Knowledge sharing and planning workshop involving Asia’s climate specialists, leading agricultural scientists, development organizations and global experts

Organized by Asia-Pacific Association of Agricultural Research Institutes (APAARI), CGIAR Research Program on Climate Change, Agriculture and Food Security (CCAFS) and  World Meteorological Organization (WMO)

This workshop will

review best practices and technologies being used to make agriculture climate smart

review latest knowledge of impacts of climate change on agriculture

identify gaps in solutions available and prioritize research and development needed to fill gap

agree on plan to address gaps and link knowledge with policy actions at the local/national/regional level to make agriculture climate smart

The Challenge for Climate Smart Agriculture -Faced with growing problems of food security and climate change, agriculture must become more productive, more resilient and more climate friendly.

South and Southeast Asian regions are home to more than 30% of the world’s population; half the world’s poor and malnourished – a full 500 million!   Agriculture is the back-bone of most of these economies; with nearly 50% of the population dependent on the sector for food and livelihoods.  Climate change in these regions is expected to reduce agriculture productivity by 10- 50% in the next 3 decades; with a dramatic impact on stability and incomes.  In India alone, a projected additional 50 million people will live in poverty due to climate change, than would have otherwise.  In the last 5 years these regions have witnessed considerable increase in the number of floods, droughts, some of the most devastating cyclones in recorded history; and water, soil and land resources continue to decline.  The increased climatic variability in future would further increase production variability. Agriculture, forestry and land use change account for 30% of greenhouse gas emissions; there is great mitigationpotential from better agriculture, soil, water and livestock management practices as well as reduced deforestation.  Producing enough food for the increasing population in a background of decreasing resources and a changing climate scenario is a challenging task.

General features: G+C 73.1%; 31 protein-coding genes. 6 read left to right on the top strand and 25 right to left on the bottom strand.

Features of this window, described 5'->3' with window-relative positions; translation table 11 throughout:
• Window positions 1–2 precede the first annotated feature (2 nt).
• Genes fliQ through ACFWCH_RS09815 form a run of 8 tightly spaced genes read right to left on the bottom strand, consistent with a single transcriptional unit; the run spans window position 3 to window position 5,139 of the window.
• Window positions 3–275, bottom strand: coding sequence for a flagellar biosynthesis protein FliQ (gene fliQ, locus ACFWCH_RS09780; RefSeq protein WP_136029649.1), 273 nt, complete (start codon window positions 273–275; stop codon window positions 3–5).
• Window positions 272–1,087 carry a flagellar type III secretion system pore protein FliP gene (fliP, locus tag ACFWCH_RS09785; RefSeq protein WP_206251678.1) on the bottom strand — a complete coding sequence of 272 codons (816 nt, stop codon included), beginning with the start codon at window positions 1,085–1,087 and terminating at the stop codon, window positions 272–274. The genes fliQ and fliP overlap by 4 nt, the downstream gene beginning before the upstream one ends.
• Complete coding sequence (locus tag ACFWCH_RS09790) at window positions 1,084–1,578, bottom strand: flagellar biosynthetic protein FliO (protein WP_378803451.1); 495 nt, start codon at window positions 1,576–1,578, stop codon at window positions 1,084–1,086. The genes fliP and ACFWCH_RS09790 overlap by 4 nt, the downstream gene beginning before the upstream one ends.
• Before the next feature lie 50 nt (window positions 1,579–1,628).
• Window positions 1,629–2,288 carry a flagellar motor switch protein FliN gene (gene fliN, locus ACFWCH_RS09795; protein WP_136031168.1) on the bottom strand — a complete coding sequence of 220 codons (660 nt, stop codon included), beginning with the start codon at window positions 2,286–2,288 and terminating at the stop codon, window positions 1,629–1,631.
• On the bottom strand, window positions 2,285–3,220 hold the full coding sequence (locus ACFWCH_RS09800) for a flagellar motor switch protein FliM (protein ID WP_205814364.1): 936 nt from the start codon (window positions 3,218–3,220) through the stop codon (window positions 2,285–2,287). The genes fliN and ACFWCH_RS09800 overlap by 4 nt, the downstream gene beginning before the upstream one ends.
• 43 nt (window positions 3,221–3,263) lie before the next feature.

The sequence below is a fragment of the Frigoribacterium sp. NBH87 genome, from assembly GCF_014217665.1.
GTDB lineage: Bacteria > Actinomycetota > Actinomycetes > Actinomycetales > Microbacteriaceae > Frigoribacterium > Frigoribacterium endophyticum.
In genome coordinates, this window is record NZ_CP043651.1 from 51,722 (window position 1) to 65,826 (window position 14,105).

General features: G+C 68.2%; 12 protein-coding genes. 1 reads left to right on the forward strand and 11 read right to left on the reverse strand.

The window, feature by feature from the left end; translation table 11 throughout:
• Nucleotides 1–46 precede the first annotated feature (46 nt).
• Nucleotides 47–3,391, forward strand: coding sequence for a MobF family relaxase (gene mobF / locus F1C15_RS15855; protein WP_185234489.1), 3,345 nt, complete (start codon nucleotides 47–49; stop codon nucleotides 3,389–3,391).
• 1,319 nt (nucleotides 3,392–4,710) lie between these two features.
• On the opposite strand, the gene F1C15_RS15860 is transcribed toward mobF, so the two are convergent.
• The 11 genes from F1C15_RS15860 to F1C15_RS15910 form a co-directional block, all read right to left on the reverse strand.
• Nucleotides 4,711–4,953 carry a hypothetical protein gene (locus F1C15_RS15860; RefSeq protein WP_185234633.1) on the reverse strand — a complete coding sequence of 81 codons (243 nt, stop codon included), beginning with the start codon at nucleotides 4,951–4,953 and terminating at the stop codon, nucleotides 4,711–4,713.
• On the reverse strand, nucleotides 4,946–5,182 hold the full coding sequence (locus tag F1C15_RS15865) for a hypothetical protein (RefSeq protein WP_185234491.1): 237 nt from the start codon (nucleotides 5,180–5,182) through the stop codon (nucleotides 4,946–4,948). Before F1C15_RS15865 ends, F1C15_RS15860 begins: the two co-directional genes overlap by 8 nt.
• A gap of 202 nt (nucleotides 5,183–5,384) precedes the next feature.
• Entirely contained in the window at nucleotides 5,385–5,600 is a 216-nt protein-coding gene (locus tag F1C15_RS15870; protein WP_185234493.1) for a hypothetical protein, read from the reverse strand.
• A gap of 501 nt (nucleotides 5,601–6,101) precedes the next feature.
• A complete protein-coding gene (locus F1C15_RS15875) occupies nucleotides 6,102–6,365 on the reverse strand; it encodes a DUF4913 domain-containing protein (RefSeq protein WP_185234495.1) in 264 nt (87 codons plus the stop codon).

Best options being implemented to build climate smart agriculture are many but gaps remain

Drought and flood tolerant varieties of crops, adapted livestock and fish, weather forecasts, ICT based agro-advisories, weather based insurance, water management practices, conservation tillage, soil, and agroforestry for carbon sequestration, precision fertilizers, adapted mechanization, seed and fodder banks, are some of the best options and practices in use.  But there is still considerable technology and knowledge gaps and much more scope for partnering and policy reform. The proposed meeting in Bangkok will build on the momentum created by the earlier meetings and expand discussions on climate smart agricultural research and development to the whole of South Asia and South East Asia.  The meeting is also timely to take stock of activities underway to build climate smart agriculture since the last regional meeting nearly 5 years ago.



Chiefs of agricultural research organizations of south and south-east Asian countries

Negotiators from the south and south-east Asian countries responsible for discussion on adaptation and mitigation in agriculture in UNFCC

Chiefs of the meteorology departments of south and south-east Asian countries

Regional and global agriculture and climate change experts

CGIAR climate change scientists

Regional and global development organizations


In order to address the challenges of climate change, the Climate Change, Agriculture and Food Security (CCAFS) global program supported by the Consultative Group on International Agriculture Research, was recently launched and brings together the world’s best researchers in agricultural science, development research, and climate science.  Asia-Pacific Association of Agricultural Research Institutes (APAARI) promotes agricultural research for development in the Asia-Pacific region by facilitating through novel partnerships among NARS and other related organizations to contribute to sustainable improvements in the productivity of agricultural systems. It also organized a major conference on climate change in 2008 which led to a Tsukuba Declaration emphasizing the need for greater and continued focus on adaptation and mitigation research, and policy interface in agriculture in Asia-Pacific region. World Meteorological Organization (WMO) also organized a workshop in 2008 at Dhaka to review the impacts of climate change on south Asia and to develop future research priorities.

Background Note, Draft Program and Tsukuba Declaration (3032 downloads)